The subject matter of this book is heavy, and the negligence of many is something to marvel at. I enjoyed Dopesick, but did find it long and hard to move through at times. A little jumbled for me, but still a fascinating topic to learn about.
After recent knee surgery, I was prescribed Oxy and thankfully it made me feel ill. I say thankfully because the horror stories surrounding it, scared the %&*@ out of me.
Beth Macy's 'Dopesick' opens up health and social issues regarding prescibed drugs - food for thought! Specifically, she takes aim at Purdue Pharma, the Sackler family, unscrupulous doctors and even street dealers - all benefit financially from patient-addiction. The issues she raises also question science versus ethics and government control versus vested interests. Finally, she looks at the ever increasing everyday crimes that are directely connected to addiction (how users pay for their hits).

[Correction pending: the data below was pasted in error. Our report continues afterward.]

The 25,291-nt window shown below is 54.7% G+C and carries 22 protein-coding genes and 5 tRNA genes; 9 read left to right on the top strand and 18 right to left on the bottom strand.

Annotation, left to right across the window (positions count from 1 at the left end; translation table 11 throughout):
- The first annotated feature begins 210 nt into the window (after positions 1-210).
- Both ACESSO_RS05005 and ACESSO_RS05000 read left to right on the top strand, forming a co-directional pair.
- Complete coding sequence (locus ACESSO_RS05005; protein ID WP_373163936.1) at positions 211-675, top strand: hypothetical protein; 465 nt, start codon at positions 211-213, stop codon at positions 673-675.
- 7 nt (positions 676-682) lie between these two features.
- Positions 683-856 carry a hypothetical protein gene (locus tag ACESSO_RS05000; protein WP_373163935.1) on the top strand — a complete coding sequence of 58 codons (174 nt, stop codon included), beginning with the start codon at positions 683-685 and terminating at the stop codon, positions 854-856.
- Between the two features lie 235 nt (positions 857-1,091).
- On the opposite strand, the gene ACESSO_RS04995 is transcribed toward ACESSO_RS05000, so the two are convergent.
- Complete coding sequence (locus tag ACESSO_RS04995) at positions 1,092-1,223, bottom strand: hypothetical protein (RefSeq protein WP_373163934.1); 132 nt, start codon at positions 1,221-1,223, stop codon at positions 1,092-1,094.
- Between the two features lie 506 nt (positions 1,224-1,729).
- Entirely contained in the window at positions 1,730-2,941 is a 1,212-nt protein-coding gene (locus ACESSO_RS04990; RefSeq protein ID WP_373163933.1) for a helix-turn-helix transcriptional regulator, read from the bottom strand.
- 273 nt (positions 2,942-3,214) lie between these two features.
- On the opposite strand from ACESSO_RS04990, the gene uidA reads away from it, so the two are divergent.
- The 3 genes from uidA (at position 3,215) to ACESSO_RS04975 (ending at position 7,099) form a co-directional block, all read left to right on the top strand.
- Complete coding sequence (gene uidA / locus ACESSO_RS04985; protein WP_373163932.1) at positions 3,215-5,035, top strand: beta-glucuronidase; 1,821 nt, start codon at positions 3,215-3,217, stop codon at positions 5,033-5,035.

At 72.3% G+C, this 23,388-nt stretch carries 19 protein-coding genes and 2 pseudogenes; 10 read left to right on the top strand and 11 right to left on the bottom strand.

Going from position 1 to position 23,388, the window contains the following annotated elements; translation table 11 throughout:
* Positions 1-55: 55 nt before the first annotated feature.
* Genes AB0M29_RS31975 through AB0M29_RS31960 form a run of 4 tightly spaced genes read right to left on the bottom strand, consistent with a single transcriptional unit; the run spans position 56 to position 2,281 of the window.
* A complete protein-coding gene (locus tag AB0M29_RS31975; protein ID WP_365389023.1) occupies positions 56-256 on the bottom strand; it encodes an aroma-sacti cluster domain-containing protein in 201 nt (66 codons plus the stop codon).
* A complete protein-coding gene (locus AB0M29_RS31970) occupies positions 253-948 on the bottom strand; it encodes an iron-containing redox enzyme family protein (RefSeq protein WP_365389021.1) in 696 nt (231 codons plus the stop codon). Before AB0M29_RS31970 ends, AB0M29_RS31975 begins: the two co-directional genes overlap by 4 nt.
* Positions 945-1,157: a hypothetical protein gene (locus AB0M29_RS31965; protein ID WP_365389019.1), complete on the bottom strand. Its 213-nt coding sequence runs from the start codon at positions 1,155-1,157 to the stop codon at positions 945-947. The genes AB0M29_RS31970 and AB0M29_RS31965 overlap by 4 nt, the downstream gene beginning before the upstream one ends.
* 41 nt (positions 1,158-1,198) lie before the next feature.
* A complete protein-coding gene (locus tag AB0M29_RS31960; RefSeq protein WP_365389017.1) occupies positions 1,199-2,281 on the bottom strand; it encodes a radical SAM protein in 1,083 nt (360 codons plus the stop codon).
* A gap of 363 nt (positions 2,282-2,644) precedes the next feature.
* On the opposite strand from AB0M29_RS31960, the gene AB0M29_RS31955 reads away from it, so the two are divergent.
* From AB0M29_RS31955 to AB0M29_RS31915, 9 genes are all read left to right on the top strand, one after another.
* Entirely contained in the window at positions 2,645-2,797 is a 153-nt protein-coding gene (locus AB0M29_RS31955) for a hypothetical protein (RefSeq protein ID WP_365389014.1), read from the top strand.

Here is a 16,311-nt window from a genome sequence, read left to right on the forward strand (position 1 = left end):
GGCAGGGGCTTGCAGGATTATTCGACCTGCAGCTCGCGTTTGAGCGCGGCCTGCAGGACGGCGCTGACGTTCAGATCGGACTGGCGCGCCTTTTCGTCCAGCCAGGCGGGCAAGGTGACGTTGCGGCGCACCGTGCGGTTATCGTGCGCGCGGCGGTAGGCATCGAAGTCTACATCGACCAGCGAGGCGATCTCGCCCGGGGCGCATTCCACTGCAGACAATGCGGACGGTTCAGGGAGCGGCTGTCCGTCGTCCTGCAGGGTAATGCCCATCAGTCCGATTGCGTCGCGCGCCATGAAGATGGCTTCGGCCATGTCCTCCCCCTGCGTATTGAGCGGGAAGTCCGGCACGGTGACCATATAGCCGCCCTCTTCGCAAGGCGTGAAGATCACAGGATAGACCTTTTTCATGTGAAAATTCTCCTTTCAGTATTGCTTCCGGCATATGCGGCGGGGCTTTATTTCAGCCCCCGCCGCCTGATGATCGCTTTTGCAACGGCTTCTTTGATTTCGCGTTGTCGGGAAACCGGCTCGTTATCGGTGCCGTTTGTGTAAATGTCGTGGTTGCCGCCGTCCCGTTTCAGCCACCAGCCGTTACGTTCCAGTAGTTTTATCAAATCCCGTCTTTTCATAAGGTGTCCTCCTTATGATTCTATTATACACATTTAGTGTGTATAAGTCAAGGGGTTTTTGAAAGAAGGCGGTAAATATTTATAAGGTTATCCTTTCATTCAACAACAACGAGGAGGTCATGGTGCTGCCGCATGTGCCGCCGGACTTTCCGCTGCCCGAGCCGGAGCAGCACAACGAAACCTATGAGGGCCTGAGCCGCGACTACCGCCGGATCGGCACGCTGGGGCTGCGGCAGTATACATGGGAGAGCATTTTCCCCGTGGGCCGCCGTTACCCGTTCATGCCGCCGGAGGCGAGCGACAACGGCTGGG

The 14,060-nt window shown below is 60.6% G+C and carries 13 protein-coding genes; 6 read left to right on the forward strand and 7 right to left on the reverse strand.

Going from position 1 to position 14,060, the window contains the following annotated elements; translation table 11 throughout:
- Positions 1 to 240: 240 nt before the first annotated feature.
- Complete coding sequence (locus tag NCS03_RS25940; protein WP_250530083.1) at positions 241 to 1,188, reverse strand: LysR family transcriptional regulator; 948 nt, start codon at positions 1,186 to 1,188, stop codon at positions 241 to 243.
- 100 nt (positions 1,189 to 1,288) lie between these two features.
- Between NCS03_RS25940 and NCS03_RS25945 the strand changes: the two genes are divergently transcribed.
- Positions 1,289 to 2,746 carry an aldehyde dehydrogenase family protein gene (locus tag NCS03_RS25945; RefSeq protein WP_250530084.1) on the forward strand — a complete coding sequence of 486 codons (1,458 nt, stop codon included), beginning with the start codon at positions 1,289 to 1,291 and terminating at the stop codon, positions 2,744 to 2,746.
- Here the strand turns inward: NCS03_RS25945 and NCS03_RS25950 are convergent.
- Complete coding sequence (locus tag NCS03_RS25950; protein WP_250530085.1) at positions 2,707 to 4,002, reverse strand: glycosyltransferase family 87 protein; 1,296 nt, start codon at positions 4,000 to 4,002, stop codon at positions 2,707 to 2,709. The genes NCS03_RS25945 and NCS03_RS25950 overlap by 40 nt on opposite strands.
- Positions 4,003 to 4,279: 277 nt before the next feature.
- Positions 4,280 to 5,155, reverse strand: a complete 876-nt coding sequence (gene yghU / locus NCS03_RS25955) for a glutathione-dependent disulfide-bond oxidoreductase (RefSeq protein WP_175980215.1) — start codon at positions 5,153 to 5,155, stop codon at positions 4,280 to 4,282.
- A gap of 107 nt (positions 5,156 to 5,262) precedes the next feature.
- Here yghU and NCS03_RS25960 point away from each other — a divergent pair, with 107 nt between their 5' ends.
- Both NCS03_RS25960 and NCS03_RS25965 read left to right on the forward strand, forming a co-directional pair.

The excuse offered by the pharmaceutical industry regarding addiction is: it's not the drug, but it's the misuse of drugs that is the problem (a little like society's firearm dilemma).
In the book, Beth highlights the very personal side of such drugs; the long term and devastating effects on both the addict and their families. Her realistic account evokes a variety of strong emotions - from outrage to despair. She concentrates on the US state of Virginia.
Readers should note that the book is nonfiction and as such, uses actual circumstances, research, statistics, medical jargon and historical references to put a spotlight on the voice of victims. It isn't a book that offers concrete answers, but instead, opens up discussion with the intention of providing information and hopefully, resolution.